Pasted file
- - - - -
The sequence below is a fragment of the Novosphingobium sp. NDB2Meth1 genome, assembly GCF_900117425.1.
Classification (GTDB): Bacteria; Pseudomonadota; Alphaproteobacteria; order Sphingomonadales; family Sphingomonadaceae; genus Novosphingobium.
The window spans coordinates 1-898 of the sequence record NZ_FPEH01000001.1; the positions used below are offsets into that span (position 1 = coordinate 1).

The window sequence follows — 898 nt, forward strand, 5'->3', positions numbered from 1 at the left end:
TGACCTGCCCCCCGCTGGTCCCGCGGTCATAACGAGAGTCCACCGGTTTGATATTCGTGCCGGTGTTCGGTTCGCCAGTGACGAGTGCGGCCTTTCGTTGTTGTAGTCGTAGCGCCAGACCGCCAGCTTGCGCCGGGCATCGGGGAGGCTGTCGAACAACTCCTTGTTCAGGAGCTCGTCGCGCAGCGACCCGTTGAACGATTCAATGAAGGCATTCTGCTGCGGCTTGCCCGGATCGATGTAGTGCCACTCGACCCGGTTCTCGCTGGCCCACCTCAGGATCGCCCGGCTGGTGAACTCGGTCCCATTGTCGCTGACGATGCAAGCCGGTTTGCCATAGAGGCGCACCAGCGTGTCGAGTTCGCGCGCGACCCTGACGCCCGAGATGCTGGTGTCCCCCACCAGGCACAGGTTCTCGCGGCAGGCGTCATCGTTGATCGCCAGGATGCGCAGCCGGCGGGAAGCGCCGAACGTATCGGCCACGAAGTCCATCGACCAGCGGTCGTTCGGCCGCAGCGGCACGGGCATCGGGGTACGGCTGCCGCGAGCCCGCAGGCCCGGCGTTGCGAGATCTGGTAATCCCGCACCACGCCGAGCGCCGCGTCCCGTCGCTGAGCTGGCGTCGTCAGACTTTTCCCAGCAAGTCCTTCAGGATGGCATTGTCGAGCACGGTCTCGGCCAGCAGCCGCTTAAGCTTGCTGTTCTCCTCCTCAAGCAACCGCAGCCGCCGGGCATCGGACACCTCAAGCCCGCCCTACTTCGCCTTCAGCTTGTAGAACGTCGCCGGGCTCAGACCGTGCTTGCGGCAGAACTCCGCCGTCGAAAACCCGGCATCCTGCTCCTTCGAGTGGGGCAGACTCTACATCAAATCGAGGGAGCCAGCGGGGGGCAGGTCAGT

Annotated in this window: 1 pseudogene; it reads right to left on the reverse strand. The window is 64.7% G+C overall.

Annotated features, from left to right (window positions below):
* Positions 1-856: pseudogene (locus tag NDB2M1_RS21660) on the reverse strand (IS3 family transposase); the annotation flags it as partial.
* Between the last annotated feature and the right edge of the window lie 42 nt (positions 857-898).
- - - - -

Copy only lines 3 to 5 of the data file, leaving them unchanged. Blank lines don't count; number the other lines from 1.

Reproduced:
The window spans coordinates 1-898 of the sequence record NZ_FPEH01000001.1; the positions used below are offsets into that span (position 1 = coordinate 1).

The window sequence follows — 898 nt, forward strand, 5'->3', positions numbered from 1 at the left end:
TGACCTGCCCCCCGCTGGTCCCGCGGTCATAACGAGAGTCCACCGGTTTGATATTCGTGCCGGTGTTCGGTTCGCCAGTGACGAGTGCGGCCTTTCGTTGTTGTAGTCGTAGCGCCAGACCGCCAGCTTGCGCCGGGCATCGGGGAGGCTGTCGAACAACTCCTTGTTCAGGAGCTCGTCGCGCAGCGACCCGTTGAACGATTCAATGAAGGCATTCTGCTGCGGCTTGCCCGGATCGATGTAGTGCCACTCGACCCGGTTCTCGCTGGCCCACCTCAGGATCGCCCGGCTGGTGAACTCGGTCCCATTGTCGCTGACGATGCAAGCCGGTTTGCCATAGAGGCGCACCAGCGTGTCGAGTTCGCGCGCGACCCTGACGCCCGAGATGCTGGTGTCCCCCACCAGGCACAGGTTCTCGCGGCAGGCGTCATCGTTGATCGCCAGGATGCGCAGCCGGCGGGAAGCGCCGAACGTATCGGCCACGAAGTCCATCGACCAGCGGTCGTTCGGCCGCAGCGGCACGGGCATCGGGGTACGGCTGCCGCGAGCCCGCAGGCCCGGCGTTGCGAGATCTGGTAATCCCGCACCACGCCGAGCGCCGCGTCCCGTCGCTGAGCTGGCGTCGTCAGACTTTTCCCAGCAAGTCCTTCAGGATGGCATTGTCGAGCACGGTCTCGGCCAGCAGCCGCTTAAGCTTGCTGTTCTCCTCCTCAAGCAACCGCAGCCGCCGGGCATCGGACACCTCAAGCCCGCCCTACTTCGCCTTCAGCTTGTAGAACGTCGCCGGGCTCAGACCGTGCTTGCGGCAGAACTCCGCCGTCGAAAACCCGGCATCCTGCTCCTTCGAGTGGGGCAGACTCTACATCAAATCGAGGGAGCCAGCGGGGGGCAGGTCAGT